This next phase of the battle is not only shaped by the doubts of American allies in the Middle East about the reliability of the United States as a guarantor of security, reinforced by the American withdrawal from Afghanistan. He is also informed by the realization that neither China nor Russia can (or will attempt) to replace the US defense umbrella in the Gulf.
The changing playing field of battles is further determined by the setbacks suffered by political Islam from the 2013 military coup that toppled Mohammed Morsi, a Muslim brother and the first and only democratically elected and decimated Egyptian president. brutally the Muslim Brotherhood. More recently, political Islamists suffered a resounding electoral defeat in Morocco and witnessed the autocratic seizure of power in Tunisia by President Kais Saied.
A Tunisian public opinion poll which has just been published shows that 45% of those questioned accuse Rachid Ghannouchi, the leader of the Islamist party Ennahada, of being responsible for the country’s crisis and 66% say they do not trust the party.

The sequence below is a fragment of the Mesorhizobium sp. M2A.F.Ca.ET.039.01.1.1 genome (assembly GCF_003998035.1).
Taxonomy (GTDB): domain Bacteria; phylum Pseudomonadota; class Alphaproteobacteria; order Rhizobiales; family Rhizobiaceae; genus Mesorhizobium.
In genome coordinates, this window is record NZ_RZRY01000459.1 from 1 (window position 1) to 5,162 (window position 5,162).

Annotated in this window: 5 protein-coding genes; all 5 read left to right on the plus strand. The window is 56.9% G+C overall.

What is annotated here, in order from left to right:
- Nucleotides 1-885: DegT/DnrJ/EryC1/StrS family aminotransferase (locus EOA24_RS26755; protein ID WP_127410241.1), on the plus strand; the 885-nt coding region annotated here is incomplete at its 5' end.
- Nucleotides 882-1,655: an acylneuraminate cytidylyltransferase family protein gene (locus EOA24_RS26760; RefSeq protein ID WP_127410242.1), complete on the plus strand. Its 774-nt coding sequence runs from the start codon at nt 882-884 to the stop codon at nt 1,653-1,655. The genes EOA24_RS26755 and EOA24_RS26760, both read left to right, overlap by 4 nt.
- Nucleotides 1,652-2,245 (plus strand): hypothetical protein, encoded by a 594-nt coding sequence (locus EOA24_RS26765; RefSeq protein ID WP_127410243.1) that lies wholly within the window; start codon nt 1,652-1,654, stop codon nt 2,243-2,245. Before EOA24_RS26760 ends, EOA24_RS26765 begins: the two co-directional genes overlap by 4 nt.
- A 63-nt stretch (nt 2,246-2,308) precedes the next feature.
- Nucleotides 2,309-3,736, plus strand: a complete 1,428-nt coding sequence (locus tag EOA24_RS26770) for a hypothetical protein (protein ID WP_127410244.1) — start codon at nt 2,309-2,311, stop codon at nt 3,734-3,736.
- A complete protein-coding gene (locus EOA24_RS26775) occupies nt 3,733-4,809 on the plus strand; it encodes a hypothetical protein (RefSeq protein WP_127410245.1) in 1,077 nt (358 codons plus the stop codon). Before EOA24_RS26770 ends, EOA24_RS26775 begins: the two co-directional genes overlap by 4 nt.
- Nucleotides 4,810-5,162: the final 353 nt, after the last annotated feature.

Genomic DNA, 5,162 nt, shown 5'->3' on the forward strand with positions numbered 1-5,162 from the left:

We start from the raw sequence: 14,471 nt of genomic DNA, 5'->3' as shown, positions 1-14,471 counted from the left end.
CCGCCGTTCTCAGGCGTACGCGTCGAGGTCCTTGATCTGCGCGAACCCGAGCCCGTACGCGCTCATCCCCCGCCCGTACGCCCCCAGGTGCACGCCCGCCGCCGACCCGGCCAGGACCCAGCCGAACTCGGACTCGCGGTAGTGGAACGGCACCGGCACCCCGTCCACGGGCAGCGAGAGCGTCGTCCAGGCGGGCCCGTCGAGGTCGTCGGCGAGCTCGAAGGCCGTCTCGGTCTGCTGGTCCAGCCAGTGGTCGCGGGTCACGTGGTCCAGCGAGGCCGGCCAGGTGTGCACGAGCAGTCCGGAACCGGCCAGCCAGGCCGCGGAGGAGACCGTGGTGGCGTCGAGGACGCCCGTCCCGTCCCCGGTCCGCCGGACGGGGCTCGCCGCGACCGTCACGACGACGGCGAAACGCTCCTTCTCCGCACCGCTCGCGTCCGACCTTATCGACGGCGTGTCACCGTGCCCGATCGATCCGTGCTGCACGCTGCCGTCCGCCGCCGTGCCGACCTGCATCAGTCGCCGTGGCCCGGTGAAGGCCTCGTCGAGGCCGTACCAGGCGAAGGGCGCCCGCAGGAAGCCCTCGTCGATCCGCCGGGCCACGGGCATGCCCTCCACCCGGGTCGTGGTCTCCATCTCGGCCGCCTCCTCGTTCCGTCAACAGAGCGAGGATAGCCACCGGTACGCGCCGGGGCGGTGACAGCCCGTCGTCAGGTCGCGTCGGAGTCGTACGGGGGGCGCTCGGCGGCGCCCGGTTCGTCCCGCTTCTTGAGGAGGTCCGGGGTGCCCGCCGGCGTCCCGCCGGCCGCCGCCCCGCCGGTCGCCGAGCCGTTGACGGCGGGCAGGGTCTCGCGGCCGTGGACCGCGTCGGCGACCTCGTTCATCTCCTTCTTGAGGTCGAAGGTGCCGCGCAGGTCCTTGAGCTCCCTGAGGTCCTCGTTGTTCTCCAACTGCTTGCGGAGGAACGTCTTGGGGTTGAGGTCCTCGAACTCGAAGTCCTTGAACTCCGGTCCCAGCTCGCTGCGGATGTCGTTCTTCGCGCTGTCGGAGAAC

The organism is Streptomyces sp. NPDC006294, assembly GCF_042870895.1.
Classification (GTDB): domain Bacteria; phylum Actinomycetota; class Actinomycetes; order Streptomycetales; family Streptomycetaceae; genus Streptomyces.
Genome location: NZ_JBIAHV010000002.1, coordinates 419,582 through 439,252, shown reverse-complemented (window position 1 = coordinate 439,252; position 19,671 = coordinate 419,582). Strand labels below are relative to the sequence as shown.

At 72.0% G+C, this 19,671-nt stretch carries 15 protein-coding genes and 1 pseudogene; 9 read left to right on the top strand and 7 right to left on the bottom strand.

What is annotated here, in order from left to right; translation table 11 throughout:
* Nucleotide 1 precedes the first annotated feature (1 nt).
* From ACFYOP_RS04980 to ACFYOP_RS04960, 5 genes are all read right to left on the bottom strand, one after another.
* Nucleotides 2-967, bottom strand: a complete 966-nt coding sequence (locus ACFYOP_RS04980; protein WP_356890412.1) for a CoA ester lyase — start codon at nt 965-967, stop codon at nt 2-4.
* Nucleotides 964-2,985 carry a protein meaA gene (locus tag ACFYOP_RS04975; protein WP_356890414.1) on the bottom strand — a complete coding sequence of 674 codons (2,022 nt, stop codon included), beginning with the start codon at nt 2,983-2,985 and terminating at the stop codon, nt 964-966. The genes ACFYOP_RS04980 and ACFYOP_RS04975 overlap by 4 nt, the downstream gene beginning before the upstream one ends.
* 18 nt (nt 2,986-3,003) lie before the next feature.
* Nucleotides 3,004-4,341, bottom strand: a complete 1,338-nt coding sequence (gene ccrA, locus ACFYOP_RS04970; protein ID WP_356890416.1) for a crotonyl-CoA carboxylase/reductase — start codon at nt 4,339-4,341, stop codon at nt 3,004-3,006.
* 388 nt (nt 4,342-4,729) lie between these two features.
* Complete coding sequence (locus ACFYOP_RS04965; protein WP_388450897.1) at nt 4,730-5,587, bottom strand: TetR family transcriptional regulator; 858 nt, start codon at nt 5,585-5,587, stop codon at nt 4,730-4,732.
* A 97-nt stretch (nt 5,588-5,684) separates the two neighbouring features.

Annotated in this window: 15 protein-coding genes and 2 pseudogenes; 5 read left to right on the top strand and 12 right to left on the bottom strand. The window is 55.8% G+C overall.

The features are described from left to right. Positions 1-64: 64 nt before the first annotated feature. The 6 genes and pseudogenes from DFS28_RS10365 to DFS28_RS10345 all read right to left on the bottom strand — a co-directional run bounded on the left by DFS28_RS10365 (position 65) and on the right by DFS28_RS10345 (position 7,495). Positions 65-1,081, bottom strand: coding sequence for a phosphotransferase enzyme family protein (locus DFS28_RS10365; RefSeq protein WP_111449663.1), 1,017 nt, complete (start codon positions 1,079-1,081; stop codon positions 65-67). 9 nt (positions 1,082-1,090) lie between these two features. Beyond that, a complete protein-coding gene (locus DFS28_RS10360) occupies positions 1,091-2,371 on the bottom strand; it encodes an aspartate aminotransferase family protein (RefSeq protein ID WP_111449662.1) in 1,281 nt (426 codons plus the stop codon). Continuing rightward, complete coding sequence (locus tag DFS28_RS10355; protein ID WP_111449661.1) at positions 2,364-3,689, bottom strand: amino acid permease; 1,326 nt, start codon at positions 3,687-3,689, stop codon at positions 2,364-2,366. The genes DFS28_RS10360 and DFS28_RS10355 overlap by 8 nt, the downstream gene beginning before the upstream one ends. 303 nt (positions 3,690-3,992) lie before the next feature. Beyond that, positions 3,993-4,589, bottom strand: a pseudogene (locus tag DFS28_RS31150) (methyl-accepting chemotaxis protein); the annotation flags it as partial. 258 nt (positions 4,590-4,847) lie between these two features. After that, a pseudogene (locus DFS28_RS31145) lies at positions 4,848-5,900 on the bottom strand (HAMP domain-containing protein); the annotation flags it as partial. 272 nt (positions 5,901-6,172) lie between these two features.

Middle Eastern rivalries and quicksand give added significance to a visit planned in the coming weeks to Najaf, an Iraqi citadel of Shia Muslim learning and home of the 91-year-old Shiite religious authority Grand Ayatollah Ali Al-Sistani, by Ahmed El -Tayeb, the Grand Imam of Al-Azhar, the main historical educational institution of Sunni Islam.
The visit takes place against the backdrop of Iraqi talks between Saudi Arabia and Iran, the two main centers of the two main streams of Islam, which aim to ease tensions between them which reverberate throughout the Muslim world. The talks are expected to help the two regional powers manage rather than resolve their differences.